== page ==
What is a good baseline security policy for SaaS apps?

2020/01/24

At Detexian, we often get asked this question. When it comes to security posture for SaaS, there’s a lot of ambiguity as every SaaS is unique in its security configuration.

Why should anyone care?

Understanding user configuration and differences across multiple SaaS platforms, then keeping track of unauthorized changes is crucial to secure data. Common misconfigurations such as lack of MFA, excessive privileges, unauthorized data sharing are leading causes of data breaches.

Aside from mitigating data breach risks, meeting regulatory compliance is a business continuity requirement for not only regulated entities, but also their vendors and suppliers. A few of our customers are SaaS-first organizations working towards SOC 2 compliance to secure contracts with large customers. Security audits are a time sink as it drains resources in figuring out the baseline, what’s changed, by who and why.

This work is taxing. Most organizations don’t know their baseline.

Even when you rattle off the most important business apps such as Office 365, G Suite, Salesforce, Atlassian, you can easily get to 15-20 apps that hold sensitive data in a typical mid-sized business spread across email/productivity, sales, marketing, HR, finance, engineering, customer support, product management, admin functions. Each comes with a few dozens to hundreds of different settings. It is impossible for anyone to master them all.

Traditionally, achieving security consistency across SaaS platforms required a combination of manual resource-intensive audit efforts, complex deployment of multiple security tooling such as CASB, SIEM, IDAM, PAM solutions as well as dedicated security headcount. This is a lot of work and $$$, which few organizations can commit.

Before an organization can start to implement a security policy or follow a best practice guideline for their SaaS footprint, they often need to expend significant efforts and resources to get their houses in order. First is taking stock of what SaaS solutions are subscribed for, by who and for what purpose across their organizations. Following that, they need to work with the SaaS owners to understand the criticality and sensitivity of data stored in each SaaS before assigning policies, procedures commensurate with the data classification. These steps alone took many of our customers months to complete. Before they know it, things have changed. More SaaS solutions and users are added, admins change and so do the types of data stored. But at least they have an initial baseline to work with.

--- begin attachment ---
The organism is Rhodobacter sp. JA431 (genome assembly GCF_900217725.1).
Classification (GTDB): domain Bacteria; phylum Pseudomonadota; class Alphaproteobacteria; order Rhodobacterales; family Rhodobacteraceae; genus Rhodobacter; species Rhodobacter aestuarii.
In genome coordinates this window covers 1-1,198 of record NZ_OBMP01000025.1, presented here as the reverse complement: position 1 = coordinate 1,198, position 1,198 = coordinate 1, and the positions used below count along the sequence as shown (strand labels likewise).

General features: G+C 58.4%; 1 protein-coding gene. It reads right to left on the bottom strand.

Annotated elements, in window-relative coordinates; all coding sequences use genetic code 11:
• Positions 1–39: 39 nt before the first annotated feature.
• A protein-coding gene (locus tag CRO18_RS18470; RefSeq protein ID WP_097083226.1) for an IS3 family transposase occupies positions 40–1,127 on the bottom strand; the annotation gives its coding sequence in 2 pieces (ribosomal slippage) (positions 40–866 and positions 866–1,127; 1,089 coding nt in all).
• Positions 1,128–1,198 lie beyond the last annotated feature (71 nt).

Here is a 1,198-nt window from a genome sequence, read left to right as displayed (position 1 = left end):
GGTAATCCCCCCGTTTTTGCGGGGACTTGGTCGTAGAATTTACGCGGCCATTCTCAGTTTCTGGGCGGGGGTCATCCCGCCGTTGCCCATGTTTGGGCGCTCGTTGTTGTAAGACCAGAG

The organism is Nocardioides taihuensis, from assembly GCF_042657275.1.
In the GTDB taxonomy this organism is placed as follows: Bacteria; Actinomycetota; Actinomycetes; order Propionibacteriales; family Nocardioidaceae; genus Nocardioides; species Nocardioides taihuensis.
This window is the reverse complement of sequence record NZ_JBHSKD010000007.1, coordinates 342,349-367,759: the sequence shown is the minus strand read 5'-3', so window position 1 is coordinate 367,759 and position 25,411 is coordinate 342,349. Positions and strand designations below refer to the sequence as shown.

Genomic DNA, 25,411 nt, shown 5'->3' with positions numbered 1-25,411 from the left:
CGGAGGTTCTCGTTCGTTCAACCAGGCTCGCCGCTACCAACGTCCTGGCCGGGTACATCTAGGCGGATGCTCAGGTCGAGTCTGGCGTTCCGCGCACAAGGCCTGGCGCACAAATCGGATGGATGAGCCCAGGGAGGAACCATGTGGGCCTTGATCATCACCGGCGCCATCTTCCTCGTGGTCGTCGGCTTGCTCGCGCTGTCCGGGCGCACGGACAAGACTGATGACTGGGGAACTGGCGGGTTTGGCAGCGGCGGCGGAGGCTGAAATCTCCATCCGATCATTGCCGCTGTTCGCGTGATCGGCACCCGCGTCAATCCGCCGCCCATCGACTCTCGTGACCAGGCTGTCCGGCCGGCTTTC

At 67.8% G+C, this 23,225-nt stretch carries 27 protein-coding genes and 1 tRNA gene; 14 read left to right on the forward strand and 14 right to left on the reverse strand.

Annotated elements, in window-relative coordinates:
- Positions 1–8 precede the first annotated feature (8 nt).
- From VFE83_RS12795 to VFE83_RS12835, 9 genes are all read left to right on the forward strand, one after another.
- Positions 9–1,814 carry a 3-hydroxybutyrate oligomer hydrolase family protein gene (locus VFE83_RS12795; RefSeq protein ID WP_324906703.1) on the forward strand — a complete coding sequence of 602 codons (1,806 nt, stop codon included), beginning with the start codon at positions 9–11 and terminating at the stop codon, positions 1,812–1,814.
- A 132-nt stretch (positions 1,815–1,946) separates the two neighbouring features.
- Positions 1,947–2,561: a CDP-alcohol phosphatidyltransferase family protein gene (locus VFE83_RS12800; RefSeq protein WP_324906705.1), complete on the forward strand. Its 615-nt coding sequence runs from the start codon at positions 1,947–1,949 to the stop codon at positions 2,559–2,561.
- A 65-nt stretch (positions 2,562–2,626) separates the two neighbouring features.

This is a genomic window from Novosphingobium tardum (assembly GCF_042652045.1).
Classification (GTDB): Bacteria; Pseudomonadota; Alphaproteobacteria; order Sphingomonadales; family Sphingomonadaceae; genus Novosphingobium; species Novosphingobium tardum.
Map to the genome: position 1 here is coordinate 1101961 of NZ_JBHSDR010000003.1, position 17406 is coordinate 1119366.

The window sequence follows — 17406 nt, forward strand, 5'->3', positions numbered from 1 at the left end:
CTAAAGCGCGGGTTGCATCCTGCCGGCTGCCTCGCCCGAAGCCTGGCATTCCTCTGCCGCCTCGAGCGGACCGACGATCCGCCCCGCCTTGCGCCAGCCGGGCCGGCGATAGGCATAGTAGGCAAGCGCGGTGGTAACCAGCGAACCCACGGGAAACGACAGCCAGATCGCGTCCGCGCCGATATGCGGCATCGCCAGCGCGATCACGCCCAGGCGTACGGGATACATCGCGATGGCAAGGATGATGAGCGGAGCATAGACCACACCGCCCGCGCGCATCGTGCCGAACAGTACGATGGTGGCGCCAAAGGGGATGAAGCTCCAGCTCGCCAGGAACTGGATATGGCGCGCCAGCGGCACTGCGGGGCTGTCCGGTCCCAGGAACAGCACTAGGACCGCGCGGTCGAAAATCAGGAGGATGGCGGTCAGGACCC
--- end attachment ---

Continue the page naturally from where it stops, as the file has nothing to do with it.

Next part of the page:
Our recommendations:

Start with bite-size chunks

We’re seeing more organizations undertaking work to formulate SaaS management guidelines. But implementing controls is never straightforward. For example, turning on MFA is mandatory for Detexian staff and we do our best to enforce it for all users everywhere it is available. But for many popular SaaS apps like Pipedrive and Zoom, you have to pay or upgrade plans to enforce MFA and SSO on all users. Or else, you can only trust individual users that they’ll do what’s required and leave MFA on at all times.

We recommend the following minimum security baseline be applied to all SaaS holding business critical or customer sensitive data:

  • Require MFA for Non-Privileged Accounts: MFA has been shown to block phishing and account compromise attacks by 99.9%;
  • Identify and monitor Guest / External Accounts: Every 6 months all external and guest access should be checked, reviewed and removed if no longer needed;
  • Identify and monitor Privileged Users: Knowing who are privileged users in your SaaS solutions is a critical baseline policy, without knowing who they are, when they’ve last logged in you’ll never be able to see if they’ve changed;
  • Require MFA for Privileged Accounts: As privileged users can change configuration, users and destroy or export data, it is critical that their accounts are protected from compromise or takeover with MFA.

Use a solution to get ongoing oversight and monitor changes

If you use an Identity Management solution, e.g. OKTA, Azure AD, to federate SaaS apps, you can enforce MFA with it. If you don’t or not all your SaaS apps are federated, you can use Detexian to monitor MFA exceptions.

If you use a Privileged Access Management solution, you are quite a mature organization, and perhaps this article doesn’t apply to you. If you don’t have one, you can use Detexian to get oversight of your privileged and highly privileged user bases, enforce MFA and ensure they are legitimate users of your organizations. Many SaaS apps allow external users to control the highest level of privileged access.

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